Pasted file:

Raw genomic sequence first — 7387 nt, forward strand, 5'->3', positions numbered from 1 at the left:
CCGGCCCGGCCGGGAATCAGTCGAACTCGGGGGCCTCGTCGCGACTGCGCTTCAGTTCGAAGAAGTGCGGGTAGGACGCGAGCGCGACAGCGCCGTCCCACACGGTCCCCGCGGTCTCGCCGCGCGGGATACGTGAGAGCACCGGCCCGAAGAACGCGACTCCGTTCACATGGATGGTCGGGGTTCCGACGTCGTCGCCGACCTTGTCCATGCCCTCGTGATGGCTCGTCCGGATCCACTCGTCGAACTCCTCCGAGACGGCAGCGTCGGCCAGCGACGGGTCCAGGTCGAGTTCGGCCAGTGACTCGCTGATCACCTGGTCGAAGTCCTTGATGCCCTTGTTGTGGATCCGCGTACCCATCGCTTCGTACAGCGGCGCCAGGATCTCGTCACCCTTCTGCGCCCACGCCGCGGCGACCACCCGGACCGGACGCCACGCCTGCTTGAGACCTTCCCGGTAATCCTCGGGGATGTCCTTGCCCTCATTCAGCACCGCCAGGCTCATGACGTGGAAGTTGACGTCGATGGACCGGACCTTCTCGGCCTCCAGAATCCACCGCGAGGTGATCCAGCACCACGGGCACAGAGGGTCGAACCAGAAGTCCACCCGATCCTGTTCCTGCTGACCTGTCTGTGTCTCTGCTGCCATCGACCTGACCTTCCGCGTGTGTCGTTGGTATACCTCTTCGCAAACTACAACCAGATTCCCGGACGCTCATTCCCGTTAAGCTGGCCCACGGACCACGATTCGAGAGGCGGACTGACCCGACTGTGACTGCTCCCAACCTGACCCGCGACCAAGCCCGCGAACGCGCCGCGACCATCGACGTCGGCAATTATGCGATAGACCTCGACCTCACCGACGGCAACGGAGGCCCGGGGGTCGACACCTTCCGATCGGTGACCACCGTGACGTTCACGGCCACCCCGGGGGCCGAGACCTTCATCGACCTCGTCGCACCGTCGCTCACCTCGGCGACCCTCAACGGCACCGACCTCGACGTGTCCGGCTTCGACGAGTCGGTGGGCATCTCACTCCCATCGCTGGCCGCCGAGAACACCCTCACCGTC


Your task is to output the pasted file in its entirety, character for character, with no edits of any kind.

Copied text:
Raw genomic sequence first — 7387 nt, forward strand, 5'->3', positions numbered from 1 at the left:
CCGGCCCGGCCGGGAATCAGTCGAACTCGGGGGCCTCGTCGCGACTGCGCTTCAGTTCGAAGAAGTGCGGGTAGGACGCGAGCGCGACAGCGCCGTCCCACACGGTCCCCGCGGTCTCGCCGCGCGGGATACGTGAGAGCACCGGCCCGAAGAACGCGACTCCGTTCACATGGATGGTCGGGGTTCCGACGTCGTCGCCGACCTTGTCCATGCCCTCGTGATGGCTCGTCCGGATCCACTCGTCGAACTCCTCCGAGACGGCAGCGTCGGCCAGCGACGGGTCCAGGTCGAGTTCGGCCAGTGACTCGCTGATCACCTGGTCGAAGTCCTTGATGCCCTTGTTGTGGATCCGCGTACCCATCGCTTCGTACAGCGGCGCCAGGATCTCGTCACCCTTCTGCGCCCACGCCGCGGCGACCACCCGGACCGGACGCCACGCCTGCTTGAGACCTTCCCGGTAATCCTCGGGGATGTCCTTGCCCTCATTCAGCACCGCCAGGCTCATGACGTGGAAGTTGACGTCGATGGACCGGACCTTCTCGGCCTCCAGAATCCACCGCGAGGTGATCCAGCACCACGGGCACAGAGGGTCGAACCAGAAGTCCACCCGATCCTGTTCCTGCTGACCTGTCTGTGTCTCTGCTGCCATCGACCTGACCTTCCGCGTGTGTCGTTGGTATACCTCTTCGCAAACTACAACCAGATTCCCGGACGCTCATTCCCGTTAAGCTGGCCCACGGACCACGATTCGAGAGGCGGACTGACCCGACTGTGACTGCTCCCAACCTGACCCGCGACCAAGCCCGCGAACGCGCCGCGACCATCGACGTCGGCAATTATGCGATAGACCTCGACCTCACCGACGGCAACGGAGGCCCGGGGGTCGACACCTTCCGATCGGTGACCACCGTGACGTTCACGGCCACCCCGGGGGCCGAGACCTTCATCGACCTCGTCGCACCGTCGCTCACCTCGGCGACCCTCAACGGCACCGACCTCGACGTGTCCGGCTTCGACGAGTCGGTGGGCATCTCACTCCCATCGCTGGCCGCCGAGAACACCCTCACCGTC